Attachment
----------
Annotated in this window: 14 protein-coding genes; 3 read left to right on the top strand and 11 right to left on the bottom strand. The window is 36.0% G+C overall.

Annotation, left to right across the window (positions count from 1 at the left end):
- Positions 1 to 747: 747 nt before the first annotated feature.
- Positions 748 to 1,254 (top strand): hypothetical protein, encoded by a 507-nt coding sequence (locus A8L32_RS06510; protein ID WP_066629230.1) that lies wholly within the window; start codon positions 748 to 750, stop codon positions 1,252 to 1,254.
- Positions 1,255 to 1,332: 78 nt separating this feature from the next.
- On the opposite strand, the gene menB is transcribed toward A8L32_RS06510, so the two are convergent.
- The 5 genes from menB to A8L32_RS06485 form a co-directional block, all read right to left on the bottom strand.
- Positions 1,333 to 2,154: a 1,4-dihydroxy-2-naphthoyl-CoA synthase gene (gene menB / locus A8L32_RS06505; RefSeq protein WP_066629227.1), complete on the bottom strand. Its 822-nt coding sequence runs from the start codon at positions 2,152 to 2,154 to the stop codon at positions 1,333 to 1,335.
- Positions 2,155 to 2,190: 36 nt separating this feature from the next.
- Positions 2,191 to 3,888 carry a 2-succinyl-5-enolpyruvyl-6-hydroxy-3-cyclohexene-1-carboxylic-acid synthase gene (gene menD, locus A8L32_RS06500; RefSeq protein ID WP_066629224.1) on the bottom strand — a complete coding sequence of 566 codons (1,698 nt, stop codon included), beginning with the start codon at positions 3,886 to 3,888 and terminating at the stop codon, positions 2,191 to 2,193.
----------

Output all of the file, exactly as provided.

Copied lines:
Annotated in this window: 14 protein-coding genes; 3 read left to right on the top strand and 11 right to left on the bottom strand. The window is 36.0% G+C overall.

Annotation, left to right across the window (positions count from 1 at the left end):
- Positions 1 to 747: 747 nt before the first annotated feature.
- Positions 748 to 1,254 (top strand): hypothetical protein, encoded by a 507-nt coding sequence (locus A8L32_RS06510; protein ID WP_066629230.1) that lies wholly within the window; start codon positions 748 to 750, stop codon positions 1,252 to 1,254.
- Positions 1,255 to 1,332: 78 nt separating this feature from the next.
- On the opposite strand, the gene menB is transcribed toward A8L32_RS06510, so the two are convergent.
- The 5 genes from menB to A8L32_RS06485 form a co-directional block, all read right to left on the bottom strand.
- Positions 1,333 to 2,154: a 1,4-dihydroxy-2-naphthoyl-CoA synthase gene (gene menB / locus A8L32_RS06505; RefSeq protein WP_066629227.1), complete on the bottom strand. Its 822-nt coding sequence runs from the start codon at positions 2,152 to 2,154 to the stop codon at positions 1,333 to 1,335.
- Positions 2,155 to 2,190: 36 nt separating this feature from the next.
- Positions 2,191 to 3,888 carry a 2-succinyl-5-enolpyruvyl-6-hydroxy-3-cyclohexene-1-carboxylic-acid synthase gene (gene menD, locus A8L32_RS06500; RefSeq protein ID WP_066629224.1) on the bottom strand — a complete coding sequence of 566 codons (1,698 nt, stop codon included), beginning with the start codon at positions 3,886 to 3,888 and terminating at the stop codon, positions 2,191 to 2,193.